As Merlin points out above, “talent” (much like prodigy) will only get you so far, at some point you’ve got to do the bloody work. In recent years I’ve realized that in most arenas I have a rather minimal level of what you would call “talent.” My only real talent is an ability to pick up a marginally better than basic level of understanding of many subjects. What I’ve yet to find is anything (from photography to construction to baking to programming to writing) in which my level of talent is high enough to truly excel. I’m not Ansel Adams or Charles Pillsbury (oh wait, I am that one, but not THAT Charles Pillsbury, let’s go with Wolfgang Puck instead), or Linus Torvalds, or Frank Herbert (or Orson Scott Card, or Steven King, or any number of others), those are people with enormous talent for what they do.

Which brings me to the work. Mur Lafferty has said that she realizes there are probably many more talented writers than she is, but if they don’t do the work then she’ll be the one getting published (or something like that, it’s not a direct quote, work with me here). I fear I’m too prone to ADD and flit from skillset to skillset without dedicating myself to the time and energy needed to overcome my lack of genius level talent in something and push into another level.
I don’t know what, if anything, this realization and pondering are going to do for me. I enjoy my job, but I don’t really love it. The things I really enjoy doing (writing and baking) are things I know I can either not make a living at (and feed the kids), or I’m not sure I’d still love them as much if I was doing them all day every day. Now if I could just pay the bills from a job involving reading websites and dumping piles of useless (and occasionally useful) information into my head. Sadly, the most likely scenario is that the thing I’m best at, is being marginally better than mediocre.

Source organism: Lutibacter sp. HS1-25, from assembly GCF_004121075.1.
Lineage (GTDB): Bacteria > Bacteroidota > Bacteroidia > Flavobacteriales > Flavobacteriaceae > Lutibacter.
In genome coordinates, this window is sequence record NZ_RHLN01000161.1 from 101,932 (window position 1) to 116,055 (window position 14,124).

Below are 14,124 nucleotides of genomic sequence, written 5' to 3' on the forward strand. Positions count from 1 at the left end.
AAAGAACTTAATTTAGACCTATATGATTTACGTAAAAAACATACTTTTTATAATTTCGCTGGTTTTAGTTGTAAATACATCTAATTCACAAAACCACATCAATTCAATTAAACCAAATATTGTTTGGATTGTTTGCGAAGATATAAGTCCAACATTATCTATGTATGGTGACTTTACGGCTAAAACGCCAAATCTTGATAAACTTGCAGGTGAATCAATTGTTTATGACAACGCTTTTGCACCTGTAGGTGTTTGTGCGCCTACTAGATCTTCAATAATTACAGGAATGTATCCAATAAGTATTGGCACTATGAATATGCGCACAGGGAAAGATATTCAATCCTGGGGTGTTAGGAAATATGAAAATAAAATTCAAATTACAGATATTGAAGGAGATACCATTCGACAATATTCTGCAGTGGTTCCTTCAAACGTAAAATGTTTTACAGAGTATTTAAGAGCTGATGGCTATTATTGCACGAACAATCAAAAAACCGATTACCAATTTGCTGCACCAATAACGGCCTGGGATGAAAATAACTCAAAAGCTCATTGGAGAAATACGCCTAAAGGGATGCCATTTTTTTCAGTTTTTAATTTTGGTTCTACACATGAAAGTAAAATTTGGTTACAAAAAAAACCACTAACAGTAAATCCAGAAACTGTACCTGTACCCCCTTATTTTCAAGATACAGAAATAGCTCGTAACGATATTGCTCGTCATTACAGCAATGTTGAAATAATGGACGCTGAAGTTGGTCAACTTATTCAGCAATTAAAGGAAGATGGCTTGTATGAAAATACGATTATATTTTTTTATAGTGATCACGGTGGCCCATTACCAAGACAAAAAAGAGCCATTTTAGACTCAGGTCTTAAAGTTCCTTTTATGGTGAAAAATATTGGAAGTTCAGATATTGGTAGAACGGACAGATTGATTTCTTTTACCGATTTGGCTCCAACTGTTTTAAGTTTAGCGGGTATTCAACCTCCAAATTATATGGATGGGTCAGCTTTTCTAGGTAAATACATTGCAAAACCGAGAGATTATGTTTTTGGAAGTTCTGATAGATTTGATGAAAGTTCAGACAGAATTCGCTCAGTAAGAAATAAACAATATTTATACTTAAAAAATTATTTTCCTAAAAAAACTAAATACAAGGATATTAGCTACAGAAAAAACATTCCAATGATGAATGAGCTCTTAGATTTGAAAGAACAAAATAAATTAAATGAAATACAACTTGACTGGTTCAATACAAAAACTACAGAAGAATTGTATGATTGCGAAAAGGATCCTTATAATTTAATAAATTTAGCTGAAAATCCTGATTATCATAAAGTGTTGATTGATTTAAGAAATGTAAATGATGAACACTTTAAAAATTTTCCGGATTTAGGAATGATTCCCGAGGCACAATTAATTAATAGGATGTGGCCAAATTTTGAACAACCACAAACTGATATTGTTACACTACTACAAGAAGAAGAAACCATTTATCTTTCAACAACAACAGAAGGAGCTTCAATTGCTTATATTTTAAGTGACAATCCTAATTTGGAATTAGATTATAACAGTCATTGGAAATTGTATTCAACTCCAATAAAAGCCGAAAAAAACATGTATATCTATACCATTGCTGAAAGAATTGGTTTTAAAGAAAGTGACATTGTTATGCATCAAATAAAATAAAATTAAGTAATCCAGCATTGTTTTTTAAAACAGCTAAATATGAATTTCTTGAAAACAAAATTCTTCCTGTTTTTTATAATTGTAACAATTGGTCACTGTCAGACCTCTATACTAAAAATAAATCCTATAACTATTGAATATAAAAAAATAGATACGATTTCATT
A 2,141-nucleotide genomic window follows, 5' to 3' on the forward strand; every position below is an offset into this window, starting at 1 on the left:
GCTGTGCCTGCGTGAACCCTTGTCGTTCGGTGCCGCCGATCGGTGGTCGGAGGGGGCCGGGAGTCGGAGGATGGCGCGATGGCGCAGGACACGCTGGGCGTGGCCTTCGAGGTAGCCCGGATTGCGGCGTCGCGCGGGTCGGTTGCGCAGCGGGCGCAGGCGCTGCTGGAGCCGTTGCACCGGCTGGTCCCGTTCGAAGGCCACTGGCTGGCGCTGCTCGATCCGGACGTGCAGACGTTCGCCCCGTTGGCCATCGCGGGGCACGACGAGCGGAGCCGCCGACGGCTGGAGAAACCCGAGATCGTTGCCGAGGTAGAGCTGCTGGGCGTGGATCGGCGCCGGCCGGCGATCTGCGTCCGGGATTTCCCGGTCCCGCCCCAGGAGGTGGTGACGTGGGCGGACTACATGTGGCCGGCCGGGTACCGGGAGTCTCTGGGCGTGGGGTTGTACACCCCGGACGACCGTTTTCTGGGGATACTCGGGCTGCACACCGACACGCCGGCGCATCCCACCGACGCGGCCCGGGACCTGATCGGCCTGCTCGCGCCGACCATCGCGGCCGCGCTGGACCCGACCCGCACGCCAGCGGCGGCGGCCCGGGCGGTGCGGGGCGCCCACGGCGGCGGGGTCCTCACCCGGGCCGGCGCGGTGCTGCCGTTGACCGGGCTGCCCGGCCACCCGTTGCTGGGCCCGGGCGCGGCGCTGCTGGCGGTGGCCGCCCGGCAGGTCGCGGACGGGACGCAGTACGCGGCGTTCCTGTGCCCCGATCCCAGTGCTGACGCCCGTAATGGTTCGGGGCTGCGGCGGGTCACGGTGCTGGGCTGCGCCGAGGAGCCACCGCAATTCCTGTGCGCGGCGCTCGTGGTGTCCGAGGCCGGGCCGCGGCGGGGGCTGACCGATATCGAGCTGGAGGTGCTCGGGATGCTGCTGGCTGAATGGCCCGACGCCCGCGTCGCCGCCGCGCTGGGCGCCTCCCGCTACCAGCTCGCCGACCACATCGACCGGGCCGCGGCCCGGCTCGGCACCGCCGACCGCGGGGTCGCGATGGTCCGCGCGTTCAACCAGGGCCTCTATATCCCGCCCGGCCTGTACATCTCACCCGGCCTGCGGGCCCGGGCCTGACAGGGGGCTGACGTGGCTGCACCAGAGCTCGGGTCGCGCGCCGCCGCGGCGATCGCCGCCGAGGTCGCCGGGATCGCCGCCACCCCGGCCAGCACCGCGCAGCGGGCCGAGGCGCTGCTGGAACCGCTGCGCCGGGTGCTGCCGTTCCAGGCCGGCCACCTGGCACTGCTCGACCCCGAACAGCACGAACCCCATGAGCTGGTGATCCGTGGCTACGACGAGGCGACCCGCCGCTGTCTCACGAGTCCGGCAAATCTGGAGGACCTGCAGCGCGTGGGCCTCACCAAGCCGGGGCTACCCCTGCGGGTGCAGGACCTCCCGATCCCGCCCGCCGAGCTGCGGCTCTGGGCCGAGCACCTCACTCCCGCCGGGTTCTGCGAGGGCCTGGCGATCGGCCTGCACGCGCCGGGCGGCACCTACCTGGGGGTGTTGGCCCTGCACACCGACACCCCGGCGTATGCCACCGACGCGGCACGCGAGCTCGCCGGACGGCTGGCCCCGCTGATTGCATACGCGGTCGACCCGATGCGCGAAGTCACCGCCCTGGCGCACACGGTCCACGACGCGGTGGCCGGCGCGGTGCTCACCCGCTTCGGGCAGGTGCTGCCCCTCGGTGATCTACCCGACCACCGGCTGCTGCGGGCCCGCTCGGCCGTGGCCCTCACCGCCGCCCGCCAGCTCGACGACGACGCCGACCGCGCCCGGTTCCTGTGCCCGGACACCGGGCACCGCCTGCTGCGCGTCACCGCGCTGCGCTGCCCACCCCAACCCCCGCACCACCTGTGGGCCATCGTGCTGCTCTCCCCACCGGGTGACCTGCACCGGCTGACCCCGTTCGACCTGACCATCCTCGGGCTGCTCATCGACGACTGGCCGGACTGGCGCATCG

What things are you a prodigy at? Have you found your passion?

Share/Save/Bookmark

Written by

October 12th, 2008 at 11:06 pm

Posted in Blog Entry

I’m sick of guessing which is the lesser of two evils

without comments

Two similar quotes recently caught my eye in regard to the upcoming presidential election here in the US: